Cortical spreading depression impairs oxygen delivery and metabolism in mice

Department of Radiology, Neurovascular Research Laboratory, Massachusetts General Hospital, Harvard Medical School, Charlestown, Massachusetts, USA.
Journal of cerebral blood flow and metabolism: official journal of the International Society of Cerebral Blood Flow and Metabolism (Impact Factor: 5.41). 02/2012; 32(2):376-86. DOI: 10.1038/jcbfm.2011.148
Source: PubMed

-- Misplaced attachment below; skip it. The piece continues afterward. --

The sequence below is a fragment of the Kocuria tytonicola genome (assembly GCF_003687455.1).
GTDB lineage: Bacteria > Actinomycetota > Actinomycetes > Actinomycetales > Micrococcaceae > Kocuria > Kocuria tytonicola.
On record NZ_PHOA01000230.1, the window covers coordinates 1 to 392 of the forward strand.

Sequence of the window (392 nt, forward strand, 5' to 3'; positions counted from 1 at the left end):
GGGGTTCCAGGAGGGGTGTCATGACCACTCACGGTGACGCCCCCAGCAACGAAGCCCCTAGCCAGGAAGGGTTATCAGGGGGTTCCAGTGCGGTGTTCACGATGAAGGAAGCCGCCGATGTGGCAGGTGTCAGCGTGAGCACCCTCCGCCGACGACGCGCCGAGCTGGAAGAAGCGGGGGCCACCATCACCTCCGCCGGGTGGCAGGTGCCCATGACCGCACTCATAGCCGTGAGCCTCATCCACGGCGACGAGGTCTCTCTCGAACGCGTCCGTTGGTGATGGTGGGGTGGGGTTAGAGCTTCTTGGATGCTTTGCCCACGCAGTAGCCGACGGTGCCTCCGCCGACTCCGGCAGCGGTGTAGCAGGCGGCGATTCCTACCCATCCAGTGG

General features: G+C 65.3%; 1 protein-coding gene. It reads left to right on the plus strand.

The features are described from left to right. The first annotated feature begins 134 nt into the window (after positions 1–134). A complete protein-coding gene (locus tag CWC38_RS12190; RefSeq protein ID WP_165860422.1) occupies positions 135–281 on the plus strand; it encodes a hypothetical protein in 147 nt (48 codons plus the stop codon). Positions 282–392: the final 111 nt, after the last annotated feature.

Cortical spreading depression (CSD) is associated with severe hypoperfusion in mice. Using minimally invasive multimodal optical imaging, we show that severe flow reductions during and after spreading depression are associated with a steep decline in cerebral metabolic rate of oxygen. Concurrent severe hemoglobin desaturation suggests that the oxygen metabolism becomes at least in part supply limited, and the decrease in cortical blood volume implicates vasoconstriction as the mechanism. In support of oxygen supply-demand mismatch, cortical nicotinamide adenine dinucleotide (NADH) fluorescence increases during spreading depression for at least 5 minutes, particularly away from parenchymal arterioles. However, modeling of tissue oxygen delivery shows that cerebral metabolic rate of oxygen drops more than predicted by a purely supply-limited model, raising the possibility of a concurrent reduction in oxygen demand during spreading depression. Importantly, a subsequent spreading depression triggered within 15 minutes evokes a monophasic flow increase superimposed on the oligemic baseline, which markedly differs from the response to the preceding spreading depression triggered in naive cortex. Altogether, these data suggest that CSD is associated with long-lasting oxygen supply-demand mismatch linked to severe vasoconstriction in mice.

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